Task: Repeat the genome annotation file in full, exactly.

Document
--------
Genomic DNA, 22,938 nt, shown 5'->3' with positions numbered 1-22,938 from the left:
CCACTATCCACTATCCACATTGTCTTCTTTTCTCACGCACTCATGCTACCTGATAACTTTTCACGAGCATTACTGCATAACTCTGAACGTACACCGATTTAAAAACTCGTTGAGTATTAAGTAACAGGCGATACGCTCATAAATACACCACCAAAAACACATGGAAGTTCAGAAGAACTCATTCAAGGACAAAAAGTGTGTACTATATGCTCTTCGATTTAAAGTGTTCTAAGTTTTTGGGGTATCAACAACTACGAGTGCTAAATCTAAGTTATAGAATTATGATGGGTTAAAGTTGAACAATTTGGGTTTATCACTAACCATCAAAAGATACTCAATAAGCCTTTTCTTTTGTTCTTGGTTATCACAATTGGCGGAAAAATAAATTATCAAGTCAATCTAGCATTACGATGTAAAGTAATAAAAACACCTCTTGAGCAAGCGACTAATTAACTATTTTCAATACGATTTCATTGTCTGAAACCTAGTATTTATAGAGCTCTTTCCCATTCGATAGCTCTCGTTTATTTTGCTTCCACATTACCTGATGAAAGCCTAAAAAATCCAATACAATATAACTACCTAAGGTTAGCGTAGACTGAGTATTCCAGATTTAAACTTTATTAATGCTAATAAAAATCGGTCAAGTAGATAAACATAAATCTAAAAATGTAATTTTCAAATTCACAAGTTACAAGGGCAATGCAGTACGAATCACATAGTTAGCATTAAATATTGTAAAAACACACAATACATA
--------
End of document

Genomic DNA, 22,938 nt, shown 5'->3' with positions numbered 1-22,938 from the left:
CCACTATCCACTATCCACATTGTCTTCTTTTCTCACGCACTCATGCTACCTGATAACTTTTCACGAGCATTACTGCATAACTCTGAACGTACACCGATTTAAAAACTCGTTGAGTATTAAGTAACAGGCGATACGCTCATAAATACACCACCAAAAACACATGGAAGTTCAGAAGAACTCATTCAAGGACAAAAAGTGTGTACTATATGCTCTTCGATTTAAAGTGTTCTAAGTTTTTGGGGTATCAACAACTACGAGTGCTAAATCTAAGTTATAGAATTATGATGGGTTAAAGTTGAACAATTTGGGTTTATCACTAACCATCAAAAGATACTCAATAAGCCTTTTCTTTTGTTCTTGGTTATCACAATTGGCGGAAAAATAAATTATCAAGTCAATCTAGCATTACGATGTAAAGTAATAAAAACACCTCTTGAGCAAGCGACTAATTAACTATTTTCAATACGATTTCATTGTCTGAAACCTAGTATTTATAGAGCTCTTTCCCATTCGATAGCTCTCGTTTATTTTGCTTCCACATTACCTGATGAAAGCCTAAAAAATCCAATACAATATAACTACCTAAGGTTAGCGTAGACTGAGTATTCCAGATTTAAACTTTATTAATGCTAATAAAAATCGGTCAAGTAGATAAACATAAATCTAAAAATGTAATTTTCAAATTCACAAGTTACAAGGGCAATGCAGTACGAATCACATAGTTAGCATTAAATATTGTAAAAACACACAATACATA